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How long can Brits stay in the UK without losing their EU residency?

The coronavirus pandemic has seen many British nationals resident in the EU return to the UK, but those 'waiting out' Covid-19 back in Britain could lose their rights to live in their host country. Here's what you need to know to make sure you keep your EU residency status.

How long can Brits stay in the UK without losing their EU residency?
Brits waiting out the pandemic in the UK could have trouble returning to their homes in the EU. Photo: Eric Piermont/AFP

Brits living in the European Union who have returned to the UK until Covid-19 subsides are being urged not to stay away from their host country for too long – or they risk losing their rights to residence there, warns citizens’ rights group British in Europe.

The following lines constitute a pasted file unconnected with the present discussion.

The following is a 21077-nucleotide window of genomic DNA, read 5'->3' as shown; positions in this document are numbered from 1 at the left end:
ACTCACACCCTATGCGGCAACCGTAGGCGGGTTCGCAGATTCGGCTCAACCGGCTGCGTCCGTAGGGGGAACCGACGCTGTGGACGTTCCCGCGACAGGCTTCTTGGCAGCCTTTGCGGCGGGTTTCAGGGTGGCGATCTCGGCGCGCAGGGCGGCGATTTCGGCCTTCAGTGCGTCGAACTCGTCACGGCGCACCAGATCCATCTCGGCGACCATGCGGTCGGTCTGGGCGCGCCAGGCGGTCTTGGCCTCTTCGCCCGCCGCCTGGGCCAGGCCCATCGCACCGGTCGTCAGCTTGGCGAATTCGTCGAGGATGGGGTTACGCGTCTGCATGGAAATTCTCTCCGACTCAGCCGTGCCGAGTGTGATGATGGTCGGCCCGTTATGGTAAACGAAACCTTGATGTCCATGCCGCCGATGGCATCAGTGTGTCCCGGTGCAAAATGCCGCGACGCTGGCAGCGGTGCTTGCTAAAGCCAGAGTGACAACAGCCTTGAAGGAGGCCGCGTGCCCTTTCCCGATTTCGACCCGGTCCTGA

READ ALSO: How the Brexit deal has changed daily lives of British residents in Europe

Since Britain left the EU on January 1st 2021, British nationals are covered by the Withdrawal Agreement (WA). This legislation sets out citizens’ rights, providing for entitlements to work, study and access public services and benefits on similar terms to when the UK was part of the EU.

Under this agreement, there is a limit to the amount of time Brits can be away from their host country – that is, the EU country they moved to. How much time you’ve been resident in your host country determines how long you can spend in the UK.

If you have permanent residence under the Withdrawal Agreement, the permitted absence from your EU country is five years. Permanent residence is granted for anyone who has “been living in a Member State continuously and lawfully for five years at the end of the transition period”, according to UK government guidelines.